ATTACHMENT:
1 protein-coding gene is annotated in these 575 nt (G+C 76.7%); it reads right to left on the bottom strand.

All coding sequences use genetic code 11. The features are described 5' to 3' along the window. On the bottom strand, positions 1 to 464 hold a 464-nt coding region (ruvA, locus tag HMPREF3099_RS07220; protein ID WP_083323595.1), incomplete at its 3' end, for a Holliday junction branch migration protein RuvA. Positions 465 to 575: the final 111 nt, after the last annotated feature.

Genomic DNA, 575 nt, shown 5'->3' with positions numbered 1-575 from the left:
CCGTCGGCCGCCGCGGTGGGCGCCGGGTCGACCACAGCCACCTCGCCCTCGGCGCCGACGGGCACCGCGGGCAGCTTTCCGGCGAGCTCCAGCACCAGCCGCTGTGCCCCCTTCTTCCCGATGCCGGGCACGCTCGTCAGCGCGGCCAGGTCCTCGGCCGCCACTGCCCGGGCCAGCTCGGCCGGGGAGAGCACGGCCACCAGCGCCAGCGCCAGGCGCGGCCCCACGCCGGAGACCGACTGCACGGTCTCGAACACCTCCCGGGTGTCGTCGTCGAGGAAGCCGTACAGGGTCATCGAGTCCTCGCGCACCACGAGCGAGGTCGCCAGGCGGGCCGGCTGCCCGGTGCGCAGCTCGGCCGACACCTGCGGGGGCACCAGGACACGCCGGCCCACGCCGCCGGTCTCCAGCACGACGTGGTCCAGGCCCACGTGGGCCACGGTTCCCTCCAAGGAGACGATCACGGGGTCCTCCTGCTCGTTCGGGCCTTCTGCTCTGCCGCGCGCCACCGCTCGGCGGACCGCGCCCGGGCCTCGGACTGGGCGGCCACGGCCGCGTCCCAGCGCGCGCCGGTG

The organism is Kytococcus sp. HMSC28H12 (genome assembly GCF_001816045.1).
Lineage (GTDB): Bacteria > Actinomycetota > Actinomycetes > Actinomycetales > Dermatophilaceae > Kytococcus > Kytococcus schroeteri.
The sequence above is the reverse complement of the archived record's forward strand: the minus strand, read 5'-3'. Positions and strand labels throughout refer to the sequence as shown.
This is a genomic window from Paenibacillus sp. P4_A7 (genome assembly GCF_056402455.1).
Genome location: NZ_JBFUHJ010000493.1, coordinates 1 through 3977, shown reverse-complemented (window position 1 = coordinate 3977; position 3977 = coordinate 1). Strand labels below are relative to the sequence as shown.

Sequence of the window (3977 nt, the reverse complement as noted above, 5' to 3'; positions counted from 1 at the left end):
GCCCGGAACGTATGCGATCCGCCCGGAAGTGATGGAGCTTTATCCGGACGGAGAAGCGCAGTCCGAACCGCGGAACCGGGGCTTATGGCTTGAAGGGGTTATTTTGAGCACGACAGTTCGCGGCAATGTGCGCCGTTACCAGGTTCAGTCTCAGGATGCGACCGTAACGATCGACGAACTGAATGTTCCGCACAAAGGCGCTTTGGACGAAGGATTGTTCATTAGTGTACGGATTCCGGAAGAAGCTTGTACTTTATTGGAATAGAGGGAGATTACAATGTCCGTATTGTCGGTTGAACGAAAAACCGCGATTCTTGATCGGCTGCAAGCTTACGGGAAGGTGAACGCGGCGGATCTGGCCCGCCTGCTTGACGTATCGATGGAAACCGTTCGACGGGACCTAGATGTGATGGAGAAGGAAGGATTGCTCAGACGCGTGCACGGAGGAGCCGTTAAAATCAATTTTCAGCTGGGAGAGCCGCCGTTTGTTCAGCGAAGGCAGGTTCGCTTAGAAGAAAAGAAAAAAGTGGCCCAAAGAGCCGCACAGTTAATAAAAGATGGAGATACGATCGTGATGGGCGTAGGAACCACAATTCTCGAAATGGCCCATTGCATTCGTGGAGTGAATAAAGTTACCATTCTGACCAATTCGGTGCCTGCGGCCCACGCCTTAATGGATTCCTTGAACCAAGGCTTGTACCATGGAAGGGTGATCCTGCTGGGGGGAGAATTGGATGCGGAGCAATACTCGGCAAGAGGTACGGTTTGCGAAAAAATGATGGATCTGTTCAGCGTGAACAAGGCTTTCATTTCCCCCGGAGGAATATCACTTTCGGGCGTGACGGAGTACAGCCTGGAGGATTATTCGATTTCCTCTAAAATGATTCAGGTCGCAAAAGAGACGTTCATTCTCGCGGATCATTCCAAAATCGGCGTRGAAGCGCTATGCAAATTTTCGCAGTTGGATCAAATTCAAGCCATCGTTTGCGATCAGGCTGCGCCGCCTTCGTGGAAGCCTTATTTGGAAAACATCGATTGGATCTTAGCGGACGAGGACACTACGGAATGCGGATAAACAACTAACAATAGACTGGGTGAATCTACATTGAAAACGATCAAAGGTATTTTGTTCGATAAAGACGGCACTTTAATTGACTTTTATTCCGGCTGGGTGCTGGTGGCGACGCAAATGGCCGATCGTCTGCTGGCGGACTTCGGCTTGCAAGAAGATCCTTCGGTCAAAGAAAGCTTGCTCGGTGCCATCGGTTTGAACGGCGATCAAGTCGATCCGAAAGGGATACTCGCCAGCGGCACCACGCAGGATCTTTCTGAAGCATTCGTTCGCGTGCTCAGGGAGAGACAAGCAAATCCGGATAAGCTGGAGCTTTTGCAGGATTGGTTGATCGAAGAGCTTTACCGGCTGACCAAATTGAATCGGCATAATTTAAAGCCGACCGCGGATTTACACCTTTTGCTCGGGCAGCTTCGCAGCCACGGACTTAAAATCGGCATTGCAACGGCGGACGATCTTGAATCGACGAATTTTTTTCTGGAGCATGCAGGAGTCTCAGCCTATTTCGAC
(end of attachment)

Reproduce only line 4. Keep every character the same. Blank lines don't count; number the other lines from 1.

CCGTCGGCCGCCGCGGTGGGCGCCGGGTCGACCACAGCCACCTCGCCCTCGGCGCCGACGGGCACCGCGGGCAGCTTTCCGGCGAGCTCCAGCACCAGCCGCTGTGCCCCCTTCTTCCCGATGCCGGGCACGCTCGTCAGCGCGGCCAGGTCCTCGGCCGCCACTGCCCGGGCCAGCTCGGCCGGGGAGAGCACGGCCACCAGCGCCAGCGCCAGGCGCGGCCCCACGCCGGAGACCGACTGCACGGTCTCGAACACCTCCCGGGTGTCGTCGTCGAGGAAGCCGTACAGGGTCATCGAGTCCTCGCGCACCACGAGCGAGGTCGCCAGGCGGGCCGGCTGCCCGGTGCGCAGCTCGGCCGACACCTGCGGGGGCACCAGGACACGCCGGCCCACGCCGCCGGTCTCCAGCACGACGTGGTCCAGGCCCACGTGGGCCACGGTTCCCTCCAAGGAGACGATCACGGGGTCCTCCTGCTCGTTCGGGCCTTCTGCTCTGCCGCGCGCCACCGCTCGGCGGACCGCGCCCGGGCCTCGGACTGGGCGGCCACGGCCGCGTCCCAGCGCGCGCCGGTG